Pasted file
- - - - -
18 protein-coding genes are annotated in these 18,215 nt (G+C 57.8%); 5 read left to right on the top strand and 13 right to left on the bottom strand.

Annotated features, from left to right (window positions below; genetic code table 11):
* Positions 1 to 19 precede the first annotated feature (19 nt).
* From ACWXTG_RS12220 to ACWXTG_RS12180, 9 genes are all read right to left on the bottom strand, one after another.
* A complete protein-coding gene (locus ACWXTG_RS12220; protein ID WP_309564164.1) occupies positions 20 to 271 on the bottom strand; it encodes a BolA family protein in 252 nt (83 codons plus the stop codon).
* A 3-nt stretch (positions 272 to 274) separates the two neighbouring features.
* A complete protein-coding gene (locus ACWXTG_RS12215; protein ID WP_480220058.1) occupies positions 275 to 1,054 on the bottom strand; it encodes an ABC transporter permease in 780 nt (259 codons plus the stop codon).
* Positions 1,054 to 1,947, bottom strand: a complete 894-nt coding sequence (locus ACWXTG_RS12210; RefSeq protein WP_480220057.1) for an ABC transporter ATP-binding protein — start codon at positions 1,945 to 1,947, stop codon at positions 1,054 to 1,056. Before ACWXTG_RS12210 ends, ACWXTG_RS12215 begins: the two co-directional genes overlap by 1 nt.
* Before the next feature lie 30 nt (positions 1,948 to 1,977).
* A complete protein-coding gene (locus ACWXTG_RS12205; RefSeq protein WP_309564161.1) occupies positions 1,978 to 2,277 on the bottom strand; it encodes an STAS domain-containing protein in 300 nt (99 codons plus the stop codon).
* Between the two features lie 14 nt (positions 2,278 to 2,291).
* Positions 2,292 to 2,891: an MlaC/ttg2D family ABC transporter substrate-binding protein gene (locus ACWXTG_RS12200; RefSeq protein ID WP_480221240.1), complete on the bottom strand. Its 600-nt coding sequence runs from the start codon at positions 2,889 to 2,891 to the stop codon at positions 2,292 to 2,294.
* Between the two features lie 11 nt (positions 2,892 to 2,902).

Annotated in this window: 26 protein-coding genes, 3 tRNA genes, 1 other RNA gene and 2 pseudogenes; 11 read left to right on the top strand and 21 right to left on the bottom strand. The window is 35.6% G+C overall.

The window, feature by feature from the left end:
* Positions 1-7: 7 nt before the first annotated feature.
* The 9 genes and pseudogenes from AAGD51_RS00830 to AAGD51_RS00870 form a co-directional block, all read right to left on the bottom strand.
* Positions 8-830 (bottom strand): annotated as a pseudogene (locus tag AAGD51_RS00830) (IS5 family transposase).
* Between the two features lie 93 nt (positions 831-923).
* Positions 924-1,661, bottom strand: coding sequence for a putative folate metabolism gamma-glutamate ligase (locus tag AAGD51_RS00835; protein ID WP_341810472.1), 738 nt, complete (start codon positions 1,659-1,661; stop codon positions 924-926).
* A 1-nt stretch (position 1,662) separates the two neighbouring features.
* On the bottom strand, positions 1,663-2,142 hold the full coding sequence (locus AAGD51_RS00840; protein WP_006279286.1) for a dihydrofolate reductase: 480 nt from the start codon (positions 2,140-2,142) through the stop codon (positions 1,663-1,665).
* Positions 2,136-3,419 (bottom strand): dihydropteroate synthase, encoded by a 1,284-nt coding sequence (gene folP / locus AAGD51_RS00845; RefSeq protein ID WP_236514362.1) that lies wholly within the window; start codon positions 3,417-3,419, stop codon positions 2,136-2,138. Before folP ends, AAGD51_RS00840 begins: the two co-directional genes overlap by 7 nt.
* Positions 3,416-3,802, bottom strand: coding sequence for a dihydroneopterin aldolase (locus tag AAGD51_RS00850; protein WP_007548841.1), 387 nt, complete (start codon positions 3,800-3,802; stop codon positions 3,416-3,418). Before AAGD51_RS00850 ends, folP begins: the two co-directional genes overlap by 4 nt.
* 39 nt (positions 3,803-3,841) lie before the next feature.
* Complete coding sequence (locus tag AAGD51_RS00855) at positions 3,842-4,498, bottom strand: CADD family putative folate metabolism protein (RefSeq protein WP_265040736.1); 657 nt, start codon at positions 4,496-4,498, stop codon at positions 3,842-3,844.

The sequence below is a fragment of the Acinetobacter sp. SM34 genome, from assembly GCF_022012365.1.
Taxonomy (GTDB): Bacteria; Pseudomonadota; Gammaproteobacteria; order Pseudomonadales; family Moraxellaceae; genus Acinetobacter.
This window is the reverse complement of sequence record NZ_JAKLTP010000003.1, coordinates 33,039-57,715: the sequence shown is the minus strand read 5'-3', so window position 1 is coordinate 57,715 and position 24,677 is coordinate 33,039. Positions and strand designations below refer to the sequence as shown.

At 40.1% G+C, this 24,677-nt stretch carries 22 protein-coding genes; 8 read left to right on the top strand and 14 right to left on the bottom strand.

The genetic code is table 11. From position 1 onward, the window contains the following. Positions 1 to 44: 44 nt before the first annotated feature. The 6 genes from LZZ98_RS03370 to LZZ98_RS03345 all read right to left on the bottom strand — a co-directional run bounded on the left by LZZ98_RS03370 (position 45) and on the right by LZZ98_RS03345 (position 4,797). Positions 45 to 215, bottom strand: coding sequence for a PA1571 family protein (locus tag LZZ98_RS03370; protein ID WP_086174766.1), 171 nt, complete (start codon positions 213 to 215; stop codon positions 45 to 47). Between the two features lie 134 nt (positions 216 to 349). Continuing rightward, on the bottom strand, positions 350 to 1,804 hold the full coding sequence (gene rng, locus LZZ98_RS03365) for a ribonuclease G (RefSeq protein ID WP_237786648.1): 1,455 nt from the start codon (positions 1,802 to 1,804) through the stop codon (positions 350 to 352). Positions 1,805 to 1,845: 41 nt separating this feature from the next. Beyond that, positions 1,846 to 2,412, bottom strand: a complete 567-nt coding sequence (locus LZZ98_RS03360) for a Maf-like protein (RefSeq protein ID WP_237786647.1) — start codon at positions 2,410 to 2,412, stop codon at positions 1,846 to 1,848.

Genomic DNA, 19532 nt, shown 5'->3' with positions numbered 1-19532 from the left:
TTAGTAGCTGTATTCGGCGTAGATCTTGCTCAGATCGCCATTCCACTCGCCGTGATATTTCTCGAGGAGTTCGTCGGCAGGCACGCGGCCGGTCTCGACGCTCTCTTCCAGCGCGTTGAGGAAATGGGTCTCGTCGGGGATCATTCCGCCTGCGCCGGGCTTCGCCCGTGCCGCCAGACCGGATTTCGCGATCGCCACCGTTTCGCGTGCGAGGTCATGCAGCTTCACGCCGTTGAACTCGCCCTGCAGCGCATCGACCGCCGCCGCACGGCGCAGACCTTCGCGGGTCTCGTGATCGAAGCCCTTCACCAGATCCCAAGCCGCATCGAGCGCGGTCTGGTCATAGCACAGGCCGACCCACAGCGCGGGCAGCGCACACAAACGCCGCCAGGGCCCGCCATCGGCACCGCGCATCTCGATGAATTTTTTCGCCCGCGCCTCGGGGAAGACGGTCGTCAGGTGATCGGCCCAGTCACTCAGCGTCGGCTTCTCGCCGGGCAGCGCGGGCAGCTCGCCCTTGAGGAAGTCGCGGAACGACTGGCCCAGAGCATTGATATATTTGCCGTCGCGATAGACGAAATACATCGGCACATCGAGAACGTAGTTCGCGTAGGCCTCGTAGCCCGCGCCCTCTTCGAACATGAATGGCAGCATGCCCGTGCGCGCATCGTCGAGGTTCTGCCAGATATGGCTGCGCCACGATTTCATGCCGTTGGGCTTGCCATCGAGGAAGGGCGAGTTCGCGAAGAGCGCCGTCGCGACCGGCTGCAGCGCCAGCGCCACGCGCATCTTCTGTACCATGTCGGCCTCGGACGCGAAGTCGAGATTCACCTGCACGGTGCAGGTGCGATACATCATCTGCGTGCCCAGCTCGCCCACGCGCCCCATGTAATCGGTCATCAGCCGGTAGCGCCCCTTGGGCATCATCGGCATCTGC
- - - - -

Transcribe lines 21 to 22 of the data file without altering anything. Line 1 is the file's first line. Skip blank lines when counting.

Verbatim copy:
* A 1-nt stretch (position 1,662) separates the two neighbouring features.
* On the bottom strand, positions 1,663-2,142 hold the full coding sequence (locus AAGD51_RS00840; protein WP_006279286.1) for a dihydrofolate reductase: 480 nt from the start codon (positions 2,140-2,142) through the stop codon (positions 1,663-1,665).